For the past four years, McKenzie Shiver has looked forward to summer camp at the Gadsden Arts Center & Museum. “It helps you learn things you didn’t know could be possible. Every year I come here and it inspires me more. Every year there’s new stuff,” said the 10-year-old.
Variety is part of the plan for Gadsden ArtsEducation Director Anissa Ford. With six themed, weeklong camps, she encourages participants to broaden their own definition of art.
“Showing our campers that art can be anything” is one of Ford’s biggest goals. “Art is symbolic, it’s weird, it’s magical, it’s storytelling and it’s collaboration.”
This year, the second week of camp focused on the intersection of motion and sound with visual art. In an ingenious convergence with endless opportunities, camp instructors developed a wide diversity of activities including a conversation about an oftenoverlooked art movement.
Gadsden Arts education intern Victoria DeBlasio said, “Unless you’re an art historian, Futurism is not something that comes up because it got a little lost in the transition to contemporary art.”
The Futurism movement emerged in Italy in the early 20th century and it emphasized “speed and how technology is constantly moving and changing.”
After showing examples of Futurist works, DeBlasio challenged campers to create their own interpretations. Nineyear- old Ariel Chandler chose to depict a soaring skateboarder and she added colors that reinforced the motion of her imagery. “The red paint is for the skater to go fast and the yellow paint is for calm skating.” Like McKenzie, Ariel has been coming to Gadsden Arts’ summer camps for many years, and one of her favorite parts of being in the space is the ability to tour the museum’s exhibitions.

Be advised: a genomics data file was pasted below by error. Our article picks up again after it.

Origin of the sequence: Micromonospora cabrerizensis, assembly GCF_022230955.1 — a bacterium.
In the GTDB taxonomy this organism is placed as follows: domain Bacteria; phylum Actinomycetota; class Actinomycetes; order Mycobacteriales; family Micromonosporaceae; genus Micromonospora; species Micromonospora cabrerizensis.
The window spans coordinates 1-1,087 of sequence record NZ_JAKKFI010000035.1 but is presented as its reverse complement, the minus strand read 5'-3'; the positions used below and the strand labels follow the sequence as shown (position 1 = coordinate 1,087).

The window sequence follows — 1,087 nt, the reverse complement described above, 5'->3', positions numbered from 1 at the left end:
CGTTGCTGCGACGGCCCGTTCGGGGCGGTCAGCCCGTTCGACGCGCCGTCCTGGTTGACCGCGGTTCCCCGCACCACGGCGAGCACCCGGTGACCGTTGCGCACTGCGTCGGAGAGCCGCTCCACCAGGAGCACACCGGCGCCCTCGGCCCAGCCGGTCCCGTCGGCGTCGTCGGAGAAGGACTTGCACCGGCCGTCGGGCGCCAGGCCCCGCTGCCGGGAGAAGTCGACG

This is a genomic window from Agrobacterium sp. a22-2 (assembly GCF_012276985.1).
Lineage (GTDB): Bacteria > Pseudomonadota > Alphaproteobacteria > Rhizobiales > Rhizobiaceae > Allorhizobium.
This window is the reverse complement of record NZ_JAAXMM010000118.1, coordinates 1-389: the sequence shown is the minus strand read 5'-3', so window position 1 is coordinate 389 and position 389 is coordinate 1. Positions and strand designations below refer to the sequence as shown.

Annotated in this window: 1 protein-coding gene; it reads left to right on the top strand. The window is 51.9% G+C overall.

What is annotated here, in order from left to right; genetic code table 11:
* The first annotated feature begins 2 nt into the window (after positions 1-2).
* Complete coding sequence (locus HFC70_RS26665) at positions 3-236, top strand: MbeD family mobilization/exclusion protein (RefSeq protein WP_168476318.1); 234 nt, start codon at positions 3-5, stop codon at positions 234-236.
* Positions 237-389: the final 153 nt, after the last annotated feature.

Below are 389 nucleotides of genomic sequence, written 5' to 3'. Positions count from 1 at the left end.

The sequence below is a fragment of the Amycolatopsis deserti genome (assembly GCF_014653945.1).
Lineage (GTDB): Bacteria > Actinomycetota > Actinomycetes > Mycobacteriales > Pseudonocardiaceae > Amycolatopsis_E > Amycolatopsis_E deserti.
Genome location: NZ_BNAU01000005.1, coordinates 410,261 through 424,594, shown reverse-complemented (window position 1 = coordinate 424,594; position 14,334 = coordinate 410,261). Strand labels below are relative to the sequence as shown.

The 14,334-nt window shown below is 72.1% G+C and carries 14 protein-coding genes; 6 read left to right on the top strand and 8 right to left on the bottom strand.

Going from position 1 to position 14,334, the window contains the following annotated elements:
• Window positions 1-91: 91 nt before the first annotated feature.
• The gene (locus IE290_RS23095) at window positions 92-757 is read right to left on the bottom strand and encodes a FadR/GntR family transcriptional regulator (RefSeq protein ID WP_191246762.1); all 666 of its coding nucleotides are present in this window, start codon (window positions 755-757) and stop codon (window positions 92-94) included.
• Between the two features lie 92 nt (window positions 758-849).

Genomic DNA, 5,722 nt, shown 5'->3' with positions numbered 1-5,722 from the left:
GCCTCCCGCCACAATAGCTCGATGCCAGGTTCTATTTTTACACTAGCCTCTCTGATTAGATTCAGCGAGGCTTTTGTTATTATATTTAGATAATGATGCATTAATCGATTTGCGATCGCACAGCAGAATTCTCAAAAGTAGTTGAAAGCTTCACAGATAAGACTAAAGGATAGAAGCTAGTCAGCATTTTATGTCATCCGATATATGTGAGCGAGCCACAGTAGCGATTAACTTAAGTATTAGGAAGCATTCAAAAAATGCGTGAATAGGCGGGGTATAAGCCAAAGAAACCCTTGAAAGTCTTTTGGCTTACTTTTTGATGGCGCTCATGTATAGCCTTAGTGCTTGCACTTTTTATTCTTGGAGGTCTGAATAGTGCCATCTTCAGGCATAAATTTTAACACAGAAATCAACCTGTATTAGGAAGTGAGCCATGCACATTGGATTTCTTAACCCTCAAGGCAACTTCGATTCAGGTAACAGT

For Ford, this is an important part of the campers’ experience, and she recognizes it’s a part of a learning continuum. “We’ve done lessons based on our permanent collection and based on what is on display in the galleries. It’s that first step for lifelong museumgoers. Get them here enjoying making art and then eventually they come to the galleries and they enjoying looking at art too.”
Campers have no trouble enjoying the art making process, especially when they’re taking inspiration from Jackson Pollock.
Seven-year-old Priya Patel said that “he rubbed paint all around his canvas and he splattered art everywhere.”
Across the table, PJ Moye, 6, was doing his best Pollock impression and described his movements. “I’m making a painting by splashing paint off of my hands. It flicks on the paper and drips,” he said. Contemplating the message of Pollock’s work, 6-year-old Zoe Chandler said, “He was trying to say he loves art.” In a whisper, she added, “I love art. I want to be an artist.”
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